Prof. Lang addressed tax treaty law issues by determining the right term of comparison under Art. 24 (3). Taking into account that a step-up in the PE state could raise a double deduction issue, Prof. Lang said that such double dips would not, in principle, be a problem, as Art. 24 only deals with the state of source. Prof. Garcia Pratz also defended the position that there is no problem for the residence state. With regard to the state of source, Prof. Garcia Pratz said that, depending on the comparable enterprise treatment, Art. 24(3) could be said to force (under the traditional and AOA approach) this state to give a step-up to PE in order to avoid discrimination treatment.

The second case study dealt with a scenario involving a notional royalty income from a PE to the head office. Prof. Pistone outlined the main facts and issues, i.e. whether or not a notional royalty payment should be deductible in the source state, what is the right comparison and whether or not a withholding tax levied only at the level of a subsidiary affects the outcome of the case.

Prof. Garcia Pratz, who dealt with the source state EC law issues, said that this case would fall under freedom of establishment. As to the right comparison, and as ECJ case law offers many valid possibilities, it could be possible to compare the present case with the situation of a parent company in the residence state and a subsidiary in the source state. Nevertheless, Prof. Garcia Pratz pointed out that it is important to determine if the notional payment and the real payment would be in a comparable situation. With regard to a possible justification to non-deductibility, Prof. Garcia Pratz stated that, following ECJ case law, the compensation with other advantages, such as the withholding tax levied on subsidiaries, would probably not be allowed as a justification. Prof. Lang dealt with the residence state issues and said that, if the outcome of this case would result in the residence state being precluded to tax such a notional royalty, this could again result in a double benefit. In this regard, Prof. Lang pointed out the recent tendency of the ECJ to look together at both source and residence and the use of the fundamental freedoms to a certain extent as a policy tool.

Prof. Kroppen said that, from a tax treaty law perspective, the right comparator under Art. 24(3) could be a subsidiary of the source state. Accordingly, the fact that a subsidiary would be granted a deduction, whilst no deduction would be available to a PE, amounted to a breach of Art. 24(3). Prof. Kroppen also highlighted that only under the AOA notional payments would be deductible and, therefore, a PE and subsidiary would be treated equally. David Rosenbloom, who offered the US perspective on the non-discrimination article, considered that the correct comparison under Art. 24(3) should be a standalone company and not a subsidiary. In addition, David Rosenbloom said that the concept of intra-entity notional royalty is not recognized, which makes the comparison more difficult. Finally, David Rosenbloom stated that the issue of deduction of development costs could be resolved under Art. 7 and possibly Art. 24(3).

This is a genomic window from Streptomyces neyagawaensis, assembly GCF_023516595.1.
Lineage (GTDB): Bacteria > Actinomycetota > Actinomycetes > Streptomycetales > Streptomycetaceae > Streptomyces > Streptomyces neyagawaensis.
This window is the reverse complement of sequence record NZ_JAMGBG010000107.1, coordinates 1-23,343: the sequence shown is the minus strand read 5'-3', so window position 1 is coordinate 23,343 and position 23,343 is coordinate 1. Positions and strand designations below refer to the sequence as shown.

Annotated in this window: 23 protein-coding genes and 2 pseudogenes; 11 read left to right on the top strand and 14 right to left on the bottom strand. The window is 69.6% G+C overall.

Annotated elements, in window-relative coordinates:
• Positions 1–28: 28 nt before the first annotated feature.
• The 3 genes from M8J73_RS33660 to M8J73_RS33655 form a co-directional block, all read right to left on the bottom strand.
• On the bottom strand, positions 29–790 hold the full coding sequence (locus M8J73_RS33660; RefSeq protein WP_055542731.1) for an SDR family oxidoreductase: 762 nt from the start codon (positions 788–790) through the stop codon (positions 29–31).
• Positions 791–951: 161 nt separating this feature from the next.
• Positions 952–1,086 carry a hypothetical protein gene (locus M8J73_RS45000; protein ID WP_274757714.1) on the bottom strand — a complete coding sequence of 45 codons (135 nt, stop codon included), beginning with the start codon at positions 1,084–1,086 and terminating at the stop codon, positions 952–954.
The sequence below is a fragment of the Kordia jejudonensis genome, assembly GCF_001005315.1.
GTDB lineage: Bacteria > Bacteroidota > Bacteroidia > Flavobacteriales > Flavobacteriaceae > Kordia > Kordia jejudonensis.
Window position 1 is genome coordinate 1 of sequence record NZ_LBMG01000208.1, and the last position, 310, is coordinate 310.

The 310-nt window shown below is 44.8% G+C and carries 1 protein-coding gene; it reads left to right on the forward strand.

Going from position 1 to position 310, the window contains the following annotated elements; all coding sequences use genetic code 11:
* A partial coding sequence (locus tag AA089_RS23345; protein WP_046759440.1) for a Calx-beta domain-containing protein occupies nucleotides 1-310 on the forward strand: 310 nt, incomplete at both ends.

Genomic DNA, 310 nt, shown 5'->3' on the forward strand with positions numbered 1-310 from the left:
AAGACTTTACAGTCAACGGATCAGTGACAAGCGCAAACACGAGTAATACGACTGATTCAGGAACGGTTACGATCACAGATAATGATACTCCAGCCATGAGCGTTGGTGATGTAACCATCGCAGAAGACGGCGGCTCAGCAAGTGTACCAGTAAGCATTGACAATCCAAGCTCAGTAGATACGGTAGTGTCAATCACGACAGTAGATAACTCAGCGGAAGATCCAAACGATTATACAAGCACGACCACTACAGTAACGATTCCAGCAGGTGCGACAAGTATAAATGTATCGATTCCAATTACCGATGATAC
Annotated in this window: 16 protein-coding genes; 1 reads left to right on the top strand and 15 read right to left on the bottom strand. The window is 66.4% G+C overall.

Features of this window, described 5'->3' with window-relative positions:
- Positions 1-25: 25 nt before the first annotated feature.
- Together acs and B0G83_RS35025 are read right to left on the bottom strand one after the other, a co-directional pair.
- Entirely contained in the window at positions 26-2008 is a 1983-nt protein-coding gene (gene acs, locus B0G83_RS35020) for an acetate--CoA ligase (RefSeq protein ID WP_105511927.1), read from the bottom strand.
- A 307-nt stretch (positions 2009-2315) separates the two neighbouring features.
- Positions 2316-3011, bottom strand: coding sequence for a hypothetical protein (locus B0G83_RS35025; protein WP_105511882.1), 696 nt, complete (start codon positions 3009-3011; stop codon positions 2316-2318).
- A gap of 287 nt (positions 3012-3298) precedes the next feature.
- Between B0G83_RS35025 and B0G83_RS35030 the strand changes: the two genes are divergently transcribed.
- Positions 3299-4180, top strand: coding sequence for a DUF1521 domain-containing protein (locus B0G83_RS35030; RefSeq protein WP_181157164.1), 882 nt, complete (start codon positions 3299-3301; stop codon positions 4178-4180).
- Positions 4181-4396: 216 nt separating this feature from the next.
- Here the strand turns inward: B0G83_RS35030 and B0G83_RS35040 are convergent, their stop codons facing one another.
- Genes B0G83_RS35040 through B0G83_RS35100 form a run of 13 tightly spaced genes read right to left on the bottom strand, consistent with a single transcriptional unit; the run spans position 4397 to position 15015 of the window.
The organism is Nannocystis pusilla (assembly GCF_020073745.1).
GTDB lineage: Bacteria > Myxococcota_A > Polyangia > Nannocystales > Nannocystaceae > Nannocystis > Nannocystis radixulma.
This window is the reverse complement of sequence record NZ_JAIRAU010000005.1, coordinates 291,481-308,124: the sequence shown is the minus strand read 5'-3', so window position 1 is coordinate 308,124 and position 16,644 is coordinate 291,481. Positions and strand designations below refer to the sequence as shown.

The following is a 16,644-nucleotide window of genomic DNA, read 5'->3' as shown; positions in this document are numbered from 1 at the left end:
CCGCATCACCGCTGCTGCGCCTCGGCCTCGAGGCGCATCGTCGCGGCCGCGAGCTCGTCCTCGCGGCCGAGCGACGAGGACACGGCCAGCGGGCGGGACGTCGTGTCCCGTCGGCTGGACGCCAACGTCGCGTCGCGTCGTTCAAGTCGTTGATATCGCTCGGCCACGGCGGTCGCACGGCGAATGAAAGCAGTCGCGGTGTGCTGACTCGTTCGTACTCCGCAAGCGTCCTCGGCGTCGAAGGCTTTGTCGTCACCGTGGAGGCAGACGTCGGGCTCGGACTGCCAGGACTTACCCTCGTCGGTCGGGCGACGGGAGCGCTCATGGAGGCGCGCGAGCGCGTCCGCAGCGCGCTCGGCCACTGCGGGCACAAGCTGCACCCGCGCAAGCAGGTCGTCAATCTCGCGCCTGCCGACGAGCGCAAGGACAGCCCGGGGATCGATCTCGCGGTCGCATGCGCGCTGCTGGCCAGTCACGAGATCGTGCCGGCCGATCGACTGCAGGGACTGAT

The third case study dealt with a scenario involving a supply of services between head office and PE. Prof. Lang outlined the main facts and issues, i.e. whether or not an equal treatment of a foreign PE and a foreign subsidiary would remove possible problems under Art. 24(3) and EC law.

Prof. Kroppen, considering the residence state EC law issues, stated that the correct comparison would be with a head office and a PE in the residence state. A difference in treatment could amount to discrimination under the freedom of establishment, but in such case possible justifications would need to be evaluated. Prof. Garcia Pratz, considering the source state EC law issues, said that the correct comparison could be with a parent company in the residence state and a subsidiary in the source state. With regard to the outcome of the case, Prof. Garcia Pratz submitted that, provided that domestic law allows deduction of the expense, the current approach and the AOA would not raise EC compatibility issues.
From a tax treaty perspective, Prof. Gutmann considered that a discrimination issue can be raised under the current OECD approach, whilst under the AOA it would cease to exist. David Rosenbloom pointed out that the application of the US transfer pricing rules would result in the arm's length remuneration most likely being the cost for these services. David Rosenbloom stated that this case is similar to the notional royalty case, i.e. no discrimination, with the only difference that in this case there is no timing mismatch.

The fourth case study dealt with the issue of capital allocation to a PE under the AOA. Prof. Lang outlined the main facts and issues, i.e. how much capital is needed to cover the assets and support the risks assumed by the PE and how to deal with the situation when the amount of capital attributed to the PE is higher than the minimum amount attributed to a local subsidiary.

Prof. Gutmann started by pointing out that there is an EC Law issue if a PE in the source state is worse off than a domestic subsidiary. In this regard, three sub-issues need to be resolved. First, whether minimum legal capital is relevant for tax purposes in cases where the PE free capital is higher. Second, what happens in cases where no thin capitalization rule exists in the PE state or transfer pricing rules apply? Third, what happens where free capital is also required for a PE and there is a thin capitalization rule for subsidiaries? Prof Garcia Pratz, defending the point that no EC law problems are raised, stated that the correct comparability depends largely on which "capital allocation model" is followed.